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Burning the debt?

25 February 2019

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A bankrupt businessman shares how he burnt £80,000 of which he owed but refused to pay creditors.

71-year-old, David Harry Lowes-Bird, from Trimsaran, Kidwelly, was found guilty on February 13th, 2019, at Swansea Crown Court. His involvement in fraudulent removal of property, contrary to the Insolvency Act 1986, left him with a 6-month prison sentence and suspension for 12 months.

His trial lasted 3 days, though it was very insightful. It was found that David Lowes Bird was involved in a protracted legal dispute with a firm of insolvency practitioners. He was ordered to pay £30,000 to the courts after loosing the November 2014 case. Having unsubstantial debts, the insolvency practitioners could not be paid. This is where his money problems began.

A bankruptcy restriction undertaking on February 25th, 2016, for 9 years was accepted. Around the same time, £80,000 was received as an insurance pay out. Realistically, this should have gone to the official receiver, to pay off the creditors – yet he actually removed the £80,000 from his account, claiming he burnt the money. This was a sneaky act – all to prevent the insolvency practitioners, of which he hated, from benefitting from any repayment.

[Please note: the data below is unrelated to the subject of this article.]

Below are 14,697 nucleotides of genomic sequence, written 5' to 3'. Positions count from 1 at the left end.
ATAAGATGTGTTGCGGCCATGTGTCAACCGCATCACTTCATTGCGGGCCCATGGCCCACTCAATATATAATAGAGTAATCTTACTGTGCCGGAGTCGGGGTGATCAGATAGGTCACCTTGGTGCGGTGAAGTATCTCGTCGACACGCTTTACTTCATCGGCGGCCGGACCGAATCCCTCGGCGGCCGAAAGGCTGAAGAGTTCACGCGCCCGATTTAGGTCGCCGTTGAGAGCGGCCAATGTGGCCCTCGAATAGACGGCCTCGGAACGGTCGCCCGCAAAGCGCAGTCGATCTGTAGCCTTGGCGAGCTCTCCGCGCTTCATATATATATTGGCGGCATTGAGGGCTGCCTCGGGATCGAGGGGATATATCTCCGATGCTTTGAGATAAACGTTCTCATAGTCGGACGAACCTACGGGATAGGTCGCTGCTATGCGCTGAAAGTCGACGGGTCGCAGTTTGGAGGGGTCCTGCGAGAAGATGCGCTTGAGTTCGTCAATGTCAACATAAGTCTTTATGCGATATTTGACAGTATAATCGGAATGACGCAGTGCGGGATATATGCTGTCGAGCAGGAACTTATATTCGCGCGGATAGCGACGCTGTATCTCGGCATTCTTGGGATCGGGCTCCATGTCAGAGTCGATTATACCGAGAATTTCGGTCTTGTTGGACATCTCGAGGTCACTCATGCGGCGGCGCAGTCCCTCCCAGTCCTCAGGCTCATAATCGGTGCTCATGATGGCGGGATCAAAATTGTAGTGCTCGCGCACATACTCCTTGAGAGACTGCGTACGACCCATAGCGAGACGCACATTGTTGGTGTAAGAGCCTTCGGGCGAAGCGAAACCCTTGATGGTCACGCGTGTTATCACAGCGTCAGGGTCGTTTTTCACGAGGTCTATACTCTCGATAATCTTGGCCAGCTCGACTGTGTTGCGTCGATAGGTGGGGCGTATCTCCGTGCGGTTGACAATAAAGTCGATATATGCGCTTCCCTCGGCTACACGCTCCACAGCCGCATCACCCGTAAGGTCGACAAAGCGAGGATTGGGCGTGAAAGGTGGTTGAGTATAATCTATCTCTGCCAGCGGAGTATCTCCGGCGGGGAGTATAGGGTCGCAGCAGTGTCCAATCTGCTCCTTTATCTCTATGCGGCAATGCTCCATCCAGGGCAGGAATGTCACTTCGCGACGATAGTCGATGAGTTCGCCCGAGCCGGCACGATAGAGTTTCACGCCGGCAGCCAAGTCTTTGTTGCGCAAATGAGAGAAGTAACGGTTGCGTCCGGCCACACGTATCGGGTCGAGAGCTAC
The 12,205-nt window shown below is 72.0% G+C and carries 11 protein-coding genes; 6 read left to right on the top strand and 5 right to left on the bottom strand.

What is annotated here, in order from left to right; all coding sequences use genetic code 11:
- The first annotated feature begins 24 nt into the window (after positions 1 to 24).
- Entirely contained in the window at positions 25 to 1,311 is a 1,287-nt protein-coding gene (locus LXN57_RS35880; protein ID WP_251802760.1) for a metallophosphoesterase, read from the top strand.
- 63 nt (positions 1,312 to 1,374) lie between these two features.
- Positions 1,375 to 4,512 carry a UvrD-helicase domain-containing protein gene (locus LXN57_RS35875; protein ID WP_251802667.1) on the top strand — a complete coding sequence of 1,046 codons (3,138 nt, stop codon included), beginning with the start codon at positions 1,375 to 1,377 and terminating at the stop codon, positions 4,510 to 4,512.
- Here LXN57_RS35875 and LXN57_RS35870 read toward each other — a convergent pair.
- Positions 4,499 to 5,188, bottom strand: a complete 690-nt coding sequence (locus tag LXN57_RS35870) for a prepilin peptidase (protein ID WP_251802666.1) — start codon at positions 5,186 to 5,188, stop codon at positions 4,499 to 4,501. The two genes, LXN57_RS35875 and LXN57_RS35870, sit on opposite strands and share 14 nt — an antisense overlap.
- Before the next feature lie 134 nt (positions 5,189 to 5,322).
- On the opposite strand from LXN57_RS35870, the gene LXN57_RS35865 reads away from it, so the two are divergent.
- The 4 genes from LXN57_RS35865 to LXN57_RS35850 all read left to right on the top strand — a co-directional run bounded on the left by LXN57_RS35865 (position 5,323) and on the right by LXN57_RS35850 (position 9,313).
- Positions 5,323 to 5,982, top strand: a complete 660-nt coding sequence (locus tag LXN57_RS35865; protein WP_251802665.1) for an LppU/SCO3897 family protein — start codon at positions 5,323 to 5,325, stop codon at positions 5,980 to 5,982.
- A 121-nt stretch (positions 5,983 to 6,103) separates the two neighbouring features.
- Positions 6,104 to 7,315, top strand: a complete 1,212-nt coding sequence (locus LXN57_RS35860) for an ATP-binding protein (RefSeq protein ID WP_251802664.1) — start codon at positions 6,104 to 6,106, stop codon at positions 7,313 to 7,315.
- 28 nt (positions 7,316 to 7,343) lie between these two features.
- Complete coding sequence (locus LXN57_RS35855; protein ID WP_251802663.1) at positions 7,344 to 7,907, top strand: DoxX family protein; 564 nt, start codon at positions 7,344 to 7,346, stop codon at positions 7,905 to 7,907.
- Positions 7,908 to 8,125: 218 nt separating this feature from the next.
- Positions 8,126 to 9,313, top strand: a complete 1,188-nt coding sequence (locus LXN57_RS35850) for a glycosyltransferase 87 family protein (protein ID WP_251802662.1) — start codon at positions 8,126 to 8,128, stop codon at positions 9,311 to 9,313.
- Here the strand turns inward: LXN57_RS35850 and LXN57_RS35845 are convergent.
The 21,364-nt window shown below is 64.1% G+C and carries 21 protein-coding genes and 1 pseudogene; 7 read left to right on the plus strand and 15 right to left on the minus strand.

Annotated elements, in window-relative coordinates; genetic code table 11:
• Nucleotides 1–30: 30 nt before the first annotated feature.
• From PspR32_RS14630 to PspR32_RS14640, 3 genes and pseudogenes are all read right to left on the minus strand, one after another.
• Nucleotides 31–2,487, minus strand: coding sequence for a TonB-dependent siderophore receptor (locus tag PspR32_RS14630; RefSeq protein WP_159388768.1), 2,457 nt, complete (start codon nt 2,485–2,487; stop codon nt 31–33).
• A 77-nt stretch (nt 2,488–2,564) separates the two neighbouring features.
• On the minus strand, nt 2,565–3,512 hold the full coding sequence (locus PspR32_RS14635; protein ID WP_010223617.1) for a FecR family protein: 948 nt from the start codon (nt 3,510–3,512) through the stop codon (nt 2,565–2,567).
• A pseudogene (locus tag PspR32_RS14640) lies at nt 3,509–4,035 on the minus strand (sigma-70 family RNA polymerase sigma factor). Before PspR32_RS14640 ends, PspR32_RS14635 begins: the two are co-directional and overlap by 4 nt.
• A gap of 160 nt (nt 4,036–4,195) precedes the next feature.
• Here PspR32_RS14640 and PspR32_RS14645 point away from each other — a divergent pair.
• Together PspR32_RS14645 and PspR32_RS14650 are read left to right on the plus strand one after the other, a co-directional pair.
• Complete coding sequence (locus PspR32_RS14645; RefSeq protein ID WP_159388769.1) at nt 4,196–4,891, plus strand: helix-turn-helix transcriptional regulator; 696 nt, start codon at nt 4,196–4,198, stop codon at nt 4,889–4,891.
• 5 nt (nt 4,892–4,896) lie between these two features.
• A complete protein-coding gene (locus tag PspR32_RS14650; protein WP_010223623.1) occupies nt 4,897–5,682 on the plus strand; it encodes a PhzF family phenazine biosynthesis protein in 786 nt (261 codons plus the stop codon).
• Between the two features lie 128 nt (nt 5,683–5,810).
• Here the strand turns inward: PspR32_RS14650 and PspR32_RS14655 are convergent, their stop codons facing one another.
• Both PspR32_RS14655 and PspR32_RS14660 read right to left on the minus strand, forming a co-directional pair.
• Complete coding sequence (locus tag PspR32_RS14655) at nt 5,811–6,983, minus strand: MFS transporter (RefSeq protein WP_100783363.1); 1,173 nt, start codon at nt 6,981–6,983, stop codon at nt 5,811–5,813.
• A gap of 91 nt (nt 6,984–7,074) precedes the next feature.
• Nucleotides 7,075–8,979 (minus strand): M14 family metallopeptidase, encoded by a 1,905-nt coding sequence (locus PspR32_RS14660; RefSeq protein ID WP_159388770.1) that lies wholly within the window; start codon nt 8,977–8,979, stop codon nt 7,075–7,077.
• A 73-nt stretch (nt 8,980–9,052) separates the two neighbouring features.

When in court, Lowes-Bird altered his story, claiming he had burnt £30,000 and gave a large part of the remaining insurance pay out to charity – though no evidence was provided of this.

Passing comment, Glenn Wicks, Chief Investigator for the Insolvency Service said:

‘’David Lowes-Bird could have paid the £30,000 debt owed to the insolvency practitioners. However, his hatred towards them and sense of injustice was his motive, which ultimately led to his downfall.’’


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